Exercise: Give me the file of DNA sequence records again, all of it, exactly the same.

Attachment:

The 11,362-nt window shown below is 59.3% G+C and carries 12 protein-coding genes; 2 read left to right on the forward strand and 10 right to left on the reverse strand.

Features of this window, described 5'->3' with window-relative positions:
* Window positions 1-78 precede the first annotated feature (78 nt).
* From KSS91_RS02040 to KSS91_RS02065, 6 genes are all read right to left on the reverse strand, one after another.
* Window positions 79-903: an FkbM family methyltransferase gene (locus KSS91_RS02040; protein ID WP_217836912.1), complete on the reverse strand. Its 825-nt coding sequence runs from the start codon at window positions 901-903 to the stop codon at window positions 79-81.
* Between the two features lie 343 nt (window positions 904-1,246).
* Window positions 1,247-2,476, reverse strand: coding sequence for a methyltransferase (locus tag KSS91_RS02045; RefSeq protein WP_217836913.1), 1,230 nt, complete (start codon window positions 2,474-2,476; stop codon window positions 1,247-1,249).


The 11,362-nt window shown below is 59.3% G+C and carries 12 protein-coding genes; 2 read left to right on the forward strand and 10 right to left on the reverse strand.

Features of this window, described 5'->3' with window-relative positions:
* Window positions 1-78 precede the first annotated feature (78 nt).
* From KSS91_RS02040 to KSS91_RS02065, 6 genes are all read right to left on the reverse strand, one after another.
* Window positions 79-903: an FkbM family methyltransferase gene (locus KSS91_RS02040; protein ID WP_217836912.1), complete on the reverse strand. Its 825-nt coding sequence runs from the start codon at window positions 901-903 to the stop codon at window positions 79-81.
* Between the two features lie 343 nt (window positions 904-1,246).
* Window positions 1,247-2,476, reverse strand: coding sequence for a methyltransferase (locus tag KSS91_RS02045; RefSeq protein WP_217836913.1), 1,230 nt, complete (start codon window positions 2,474-2,476; stop codon window positions 1,247-1,249).